Table 2.- The Seven Learning Levels & Stages of Management: a Meaning Continuum.

Vertical Dimension Horizontal Dimension
Learning Level Stage Practices Meanings Dogmas
Conditioned Learning Familiar Parents  
Hand working   
Direct supervision
Operating Learning Normative Static Equilibrium  
Imitative Learning Social Mass Meeting  
Norms Standardization
Strategic Learning Economic Equilibrium  
Means and Resources   
Outputs Standardization
Winners & Losers  
Representational Learning Informative Data Bases  
Status Degrees   
Being up to date  
Skills Standardization
Aware Learning Systemic Team works  
Informal Relations   
Shared Knowledge  
Mutual Adaptation
Realizing Learning Complex Meditation  
Peak Experience   
(tuning in)
Creative Tension  


Norms and Safety depend on Objectives.

The rising of the strategic and economical rationality has its correlated phase: the Economic Stage. We all recognize that, in fact, it represents the actual paradigm in Organization and Management literature. In this stage, the core topic will be focused on the dichotomy of means and goals, from which a simplified rationality will rise. This approach will tend to control through results (let's recall the corresponding Mintzberg's Co-ordinating mode: Outputs Standardization). An obvious corollary is the Diversified/ Divisional Configuration (Mintzberg, 1979, 1984), which main emphasis lays on financial statements, ROI's, SBU's and the like. Also corresponds to the MBO techniques (objectives and means again). It includes a huge number of well known approaches but, widely considered, it ranges from the economical view of the M form linked to the Industrial Organization (Williamson, 1985, 1991), to the military planning increasingly shifting to strategic management of Ansoff (1965, 1976, 1979) and the intermediate postures owned to Porter (1985, 1991) with his popular Competitive Advantage.As objectives or outputs are the key aspects, people will tend to "hiper-differenciate" between this and the "means" to get them. This also implies a clear cut frontier between two processes: Formulating and Implementing and, probably, it reflects the organizational existing power boundaries.As the term Strategy comes from the military field, the term "enemy" is also a necessity, now euphemistically substituted with the term "rival". So, competition emerges as the natural (and essential) atmosphere where organizations are immersed. Although co-operation exist it is seen, again, as a mean to obtain the main goal: the ability to compete.

Objectives depend on Representations.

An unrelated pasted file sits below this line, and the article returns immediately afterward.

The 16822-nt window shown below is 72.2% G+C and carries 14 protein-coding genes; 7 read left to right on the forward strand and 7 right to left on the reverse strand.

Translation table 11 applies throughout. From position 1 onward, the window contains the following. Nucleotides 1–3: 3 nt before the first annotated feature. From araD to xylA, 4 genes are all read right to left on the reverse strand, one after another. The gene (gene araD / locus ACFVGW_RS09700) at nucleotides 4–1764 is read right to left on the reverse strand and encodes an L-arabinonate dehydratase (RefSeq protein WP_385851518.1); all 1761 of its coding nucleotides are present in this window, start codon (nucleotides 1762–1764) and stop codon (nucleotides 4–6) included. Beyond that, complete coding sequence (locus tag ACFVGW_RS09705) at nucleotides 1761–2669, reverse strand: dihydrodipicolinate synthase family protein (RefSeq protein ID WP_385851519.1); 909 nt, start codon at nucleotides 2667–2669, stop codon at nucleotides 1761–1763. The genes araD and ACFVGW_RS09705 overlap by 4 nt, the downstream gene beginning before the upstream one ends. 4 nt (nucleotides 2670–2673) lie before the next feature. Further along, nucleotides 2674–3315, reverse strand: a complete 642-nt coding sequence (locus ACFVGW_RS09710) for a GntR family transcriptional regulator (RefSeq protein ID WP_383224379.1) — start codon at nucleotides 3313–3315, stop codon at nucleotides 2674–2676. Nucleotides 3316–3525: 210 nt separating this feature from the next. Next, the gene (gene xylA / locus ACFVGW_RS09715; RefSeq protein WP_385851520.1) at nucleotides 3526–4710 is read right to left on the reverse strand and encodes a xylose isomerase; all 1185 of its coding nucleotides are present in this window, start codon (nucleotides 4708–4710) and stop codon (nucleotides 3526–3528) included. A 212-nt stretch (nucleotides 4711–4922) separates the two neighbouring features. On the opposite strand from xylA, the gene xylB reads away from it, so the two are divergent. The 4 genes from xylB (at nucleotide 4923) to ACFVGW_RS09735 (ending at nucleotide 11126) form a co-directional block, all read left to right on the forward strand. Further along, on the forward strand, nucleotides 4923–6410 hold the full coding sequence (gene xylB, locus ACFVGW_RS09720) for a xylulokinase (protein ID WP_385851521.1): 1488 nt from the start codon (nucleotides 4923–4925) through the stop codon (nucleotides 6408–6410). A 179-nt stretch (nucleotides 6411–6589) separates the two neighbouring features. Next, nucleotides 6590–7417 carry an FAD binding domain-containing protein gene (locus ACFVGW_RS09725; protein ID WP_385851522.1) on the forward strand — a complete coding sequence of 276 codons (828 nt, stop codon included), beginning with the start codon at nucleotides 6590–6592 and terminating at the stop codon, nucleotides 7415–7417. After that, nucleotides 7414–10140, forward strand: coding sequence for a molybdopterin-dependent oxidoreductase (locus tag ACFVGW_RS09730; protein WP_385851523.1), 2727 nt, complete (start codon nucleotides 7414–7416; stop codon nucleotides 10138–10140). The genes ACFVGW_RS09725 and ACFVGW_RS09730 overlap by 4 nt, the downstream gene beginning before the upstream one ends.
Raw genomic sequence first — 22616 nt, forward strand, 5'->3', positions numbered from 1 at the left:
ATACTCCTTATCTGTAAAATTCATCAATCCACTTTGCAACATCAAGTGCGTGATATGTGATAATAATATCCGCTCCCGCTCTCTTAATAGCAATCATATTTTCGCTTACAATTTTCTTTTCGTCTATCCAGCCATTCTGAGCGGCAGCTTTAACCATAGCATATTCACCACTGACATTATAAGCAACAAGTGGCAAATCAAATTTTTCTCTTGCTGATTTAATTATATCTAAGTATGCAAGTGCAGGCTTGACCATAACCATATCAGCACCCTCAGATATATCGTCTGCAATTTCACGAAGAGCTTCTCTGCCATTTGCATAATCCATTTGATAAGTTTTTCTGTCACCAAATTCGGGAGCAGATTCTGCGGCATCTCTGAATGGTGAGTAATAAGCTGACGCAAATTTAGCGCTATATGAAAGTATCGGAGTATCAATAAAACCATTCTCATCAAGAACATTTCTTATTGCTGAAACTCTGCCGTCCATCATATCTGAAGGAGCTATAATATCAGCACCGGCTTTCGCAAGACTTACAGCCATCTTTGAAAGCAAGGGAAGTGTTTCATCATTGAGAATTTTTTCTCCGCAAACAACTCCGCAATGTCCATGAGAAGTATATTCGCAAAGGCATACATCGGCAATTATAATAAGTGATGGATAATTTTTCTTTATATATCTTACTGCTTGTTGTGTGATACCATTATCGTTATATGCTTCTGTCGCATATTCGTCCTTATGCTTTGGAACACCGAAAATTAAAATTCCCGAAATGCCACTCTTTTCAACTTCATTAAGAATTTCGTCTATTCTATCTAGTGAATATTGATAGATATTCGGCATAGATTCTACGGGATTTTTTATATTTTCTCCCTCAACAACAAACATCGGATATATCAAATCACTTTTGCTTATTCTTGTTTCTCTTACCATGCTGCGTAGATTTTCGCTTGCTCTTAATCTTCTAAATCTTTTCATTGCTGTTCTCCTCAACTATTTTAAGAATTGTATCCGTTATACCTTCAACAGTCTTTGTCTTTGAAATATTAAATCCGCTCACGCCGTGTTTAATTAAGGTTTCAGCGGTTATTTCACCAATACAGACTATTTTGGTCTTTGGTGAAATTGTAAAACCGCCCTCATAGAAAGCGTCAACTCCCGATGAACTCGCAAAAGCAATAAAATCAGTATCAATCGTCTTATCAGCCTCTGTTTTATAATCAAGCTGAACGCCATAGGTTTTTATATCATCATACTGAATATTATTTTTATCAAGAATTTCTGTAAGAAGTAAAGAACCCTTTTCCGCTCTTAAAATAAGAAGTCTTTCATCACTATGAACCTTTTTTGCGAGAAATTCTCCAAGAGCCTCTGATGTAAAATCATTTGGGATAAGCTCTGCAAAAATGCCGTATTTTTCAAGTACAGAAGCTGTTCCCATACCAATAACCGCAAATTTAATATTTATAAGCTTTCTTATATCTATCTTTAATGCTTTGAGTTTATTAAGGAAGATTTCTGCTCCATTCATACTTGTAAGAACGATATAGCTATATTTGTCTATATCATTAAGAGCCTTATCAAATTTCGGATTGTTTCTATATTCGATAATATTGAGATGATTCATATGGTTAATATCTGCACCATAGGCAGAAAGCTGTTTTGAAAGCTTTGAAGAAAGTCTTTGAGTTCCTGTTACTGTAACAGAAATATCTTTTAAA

In a certain way, we could understand the Representational learning as a continuous interrogating about which the goals and the resources are, and if they are the right ones, what imply teleological questions. In this way this learning level go further, meaning that all depends on how we represent reality.Although the term representation has been finally chosen by us regarding to learning, the correspondent stage has been labelled as Informative for it embodies better the emerging "Information Era" propitiated specially by the explosion of the Information and Internet Technologies. But we can easily distinguish three sub phases (that is also to say learning levels) inside this broad stage (in order of abstraction): Informative, which would include what it seems to be the immediate alternative paradigm to Strategic Management (and the more theoretically closed to it): the Resource Based View (Prahalad & Hamel, 1990; Grant, 1991; Peteraff, 1993), Knowledge with its core focused in Knowledge Creation Management and which reflection can be seen in Drucker's (1993) new approaches (let's recall his "post capitalist society"), Nonaka (1991; 1996), Choo Chun Wei (1995, 1996), and Representation which has many analogies in Management literature: i.e. the Morgan's (1986) Images of Organization, Strategy as a Perspective in the 5 P's of Mintzberg's Theory (Mintzberg & Quinn, 1991), and all of his analogies of this with culture, personality of organization, "weltanschauung", ideology etc., Senge's (1990) Mental Models, Betis & Prahalad's (1995) Dominant Logic, the cited Autopoietic Theory (Maturana & Varela, 1980; Krog, Roos & Slocum, 1994, Whitaker, 1995) etc.Unlike the previous quantitative stage, what matters now is the qualitative aspect which focuses on "how is it" instead of "how much is it". Perhaps, to a certain extent, it also shows the "Noetic Absolute" (Brosse, 1982) of our western culture and civilization, since our next two levels have an unmistakable eastern flavour and, in the statistical and historical sense, their stages belong to an immediate future and require a huge "quantum leap", a copernican shift in our most basic assumptions about the world we live in.To boot, in an academic sense, we are deeply convinced that Representational level implies an actual synthesis between psychological and economical views. We say synthesis as opposed to eclecticism in the sense that it transcend both in a new level that we could be widely labelled as Business Organization Science that would include in its roots, obviously, many other social sciences like Sociology, Anthropology etc. in a new order to understand our new society of organizations (Drucker, 1993).